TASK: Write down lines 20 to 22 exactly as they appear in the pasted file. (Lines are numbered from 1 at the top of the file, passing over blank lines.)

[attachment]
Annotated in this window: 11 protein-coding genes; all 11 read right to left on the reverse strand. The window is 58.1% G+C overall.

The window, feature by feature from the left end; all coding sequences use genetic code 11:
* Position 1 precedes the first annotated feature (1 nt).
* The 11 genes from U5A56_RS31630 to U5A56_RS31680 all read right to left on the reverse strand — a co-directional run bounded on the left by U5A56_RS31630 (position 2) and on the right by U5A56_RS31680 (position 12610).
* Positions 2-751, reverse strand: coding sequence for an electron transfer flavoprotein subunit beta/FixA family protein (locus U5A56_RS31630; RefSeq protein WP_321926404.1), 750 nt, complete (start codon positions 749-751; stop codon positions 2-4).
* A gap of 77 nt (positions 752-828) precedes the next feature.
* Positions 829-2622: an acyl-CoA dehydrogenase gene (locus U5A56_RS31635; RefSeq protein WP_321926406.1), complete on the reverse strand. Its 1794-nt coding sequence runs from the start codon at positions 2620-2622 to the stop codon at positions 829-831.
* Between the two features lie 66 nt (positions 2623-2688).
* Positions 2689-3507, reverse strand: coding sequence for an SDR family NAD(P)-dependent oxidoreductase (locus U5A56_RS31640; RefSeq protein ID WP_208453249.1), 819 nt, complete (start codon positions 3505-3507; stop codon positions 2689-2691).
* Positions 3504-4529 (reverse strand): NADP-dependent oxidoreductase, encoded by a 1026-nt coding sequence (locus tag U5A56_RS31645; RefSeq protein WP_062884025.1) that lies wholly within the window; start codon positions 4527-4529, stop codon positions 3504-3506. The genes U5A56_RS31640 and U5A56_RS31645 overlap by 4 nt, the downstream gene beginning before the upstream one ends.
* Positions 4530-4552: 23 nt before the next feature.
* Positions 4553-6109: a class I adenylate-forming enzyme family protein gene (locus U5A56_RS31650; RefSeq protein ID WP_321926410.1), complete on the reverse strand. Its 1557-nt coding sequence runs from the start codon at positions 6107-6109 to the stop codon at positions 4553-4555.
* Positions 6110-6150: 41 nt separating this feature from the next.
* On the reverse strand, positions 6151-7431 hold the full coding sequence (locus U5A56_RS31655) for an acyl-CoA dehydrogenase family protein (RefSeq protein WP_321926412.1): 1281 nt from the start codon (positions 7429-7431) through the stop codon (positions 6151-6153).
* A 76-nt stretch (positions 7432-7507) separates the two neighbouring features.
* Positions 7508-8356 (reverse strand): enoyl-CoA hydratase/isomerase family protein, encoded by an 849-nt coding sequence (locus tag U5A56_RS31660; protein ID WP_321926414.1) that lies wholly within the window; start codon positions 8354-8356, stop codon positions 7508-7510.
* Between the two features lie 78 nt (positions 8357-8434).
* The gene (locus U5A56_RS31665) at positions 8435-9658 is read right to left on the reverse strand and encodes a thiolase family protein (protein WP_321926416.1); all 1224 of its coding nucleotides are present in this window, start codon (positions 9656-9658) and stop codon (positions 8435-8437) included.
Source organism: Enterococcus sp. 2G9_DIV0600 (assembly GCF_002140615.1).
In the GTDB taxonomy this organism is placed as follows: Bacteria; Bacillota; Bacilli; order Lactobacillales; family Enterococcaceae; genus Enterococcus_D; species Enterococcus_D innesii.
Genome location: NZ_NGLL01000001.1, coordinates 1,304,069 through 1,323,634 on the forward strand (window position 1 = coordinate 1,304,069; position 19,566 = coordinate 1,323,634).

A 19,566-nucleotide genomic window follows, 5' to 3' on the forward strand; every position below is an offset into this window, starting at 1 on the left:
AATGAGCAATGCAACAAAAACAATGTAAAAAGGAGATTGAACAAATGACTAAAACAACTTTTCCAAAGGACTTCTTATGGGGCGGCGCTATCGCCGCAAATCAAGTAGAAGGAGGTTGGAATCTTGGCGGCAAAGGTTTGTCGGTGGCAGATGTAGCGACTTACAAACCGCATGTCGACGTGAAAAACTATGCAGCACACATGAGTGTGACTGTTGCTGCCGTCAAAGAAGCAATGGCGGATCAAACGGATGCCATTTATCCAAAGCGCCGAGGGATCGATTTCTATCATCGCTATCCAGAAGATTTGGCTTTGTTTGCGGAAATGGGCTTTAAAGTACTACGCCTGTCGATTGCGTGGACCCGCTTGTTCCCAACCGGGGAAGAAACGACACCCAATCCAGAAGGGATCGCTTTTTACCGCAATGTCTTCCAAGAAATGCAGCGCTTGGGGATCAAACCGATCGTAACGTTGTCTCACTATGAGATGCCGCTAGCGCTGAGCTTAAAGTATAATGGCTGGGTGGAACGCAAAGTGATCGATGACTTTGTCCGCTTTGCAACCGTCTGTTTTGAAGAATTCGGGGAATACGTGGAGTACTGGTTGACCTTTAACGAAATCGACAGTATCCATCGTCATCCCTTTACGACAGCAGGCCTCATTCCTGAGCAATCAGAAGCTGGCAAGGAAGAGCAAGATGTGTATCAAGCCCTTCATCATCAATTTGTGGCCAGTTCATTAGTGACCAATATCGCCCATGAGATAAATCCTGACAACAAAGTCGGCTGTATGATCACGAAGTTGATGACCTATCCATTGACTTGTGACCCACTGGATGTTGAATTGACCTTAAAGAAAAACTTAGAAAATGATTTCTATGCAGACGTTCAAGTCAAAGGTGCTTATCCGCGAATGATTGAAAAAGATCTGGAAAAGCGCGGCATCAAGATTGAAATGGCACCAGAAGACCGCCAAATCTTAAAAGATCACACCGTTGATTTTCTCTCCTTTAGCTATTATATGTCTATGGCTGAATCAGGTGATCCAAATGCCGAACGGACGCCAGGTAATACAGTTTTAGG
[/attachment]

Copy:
In the GTDB taxonomy this organism is placed as follows: Bacteria; Bacillota; Bacilli; order Lactobacillales; family Enterococcaceae; genus Enterococcus_D; species Enterococcus_D innesii.
Genome location: NZ_NGLL01000001.1, coordinates 1,304,069 through 1,323,634 on the forward strand (window position 1 = coordinate 1,304,069; position 19,566 = coordinate 1,323,634).

A 19,566-nucleotide genomic window follows, 5' to 3' on the forward strand; every position below is an offset into this window, starting at 1 on the left: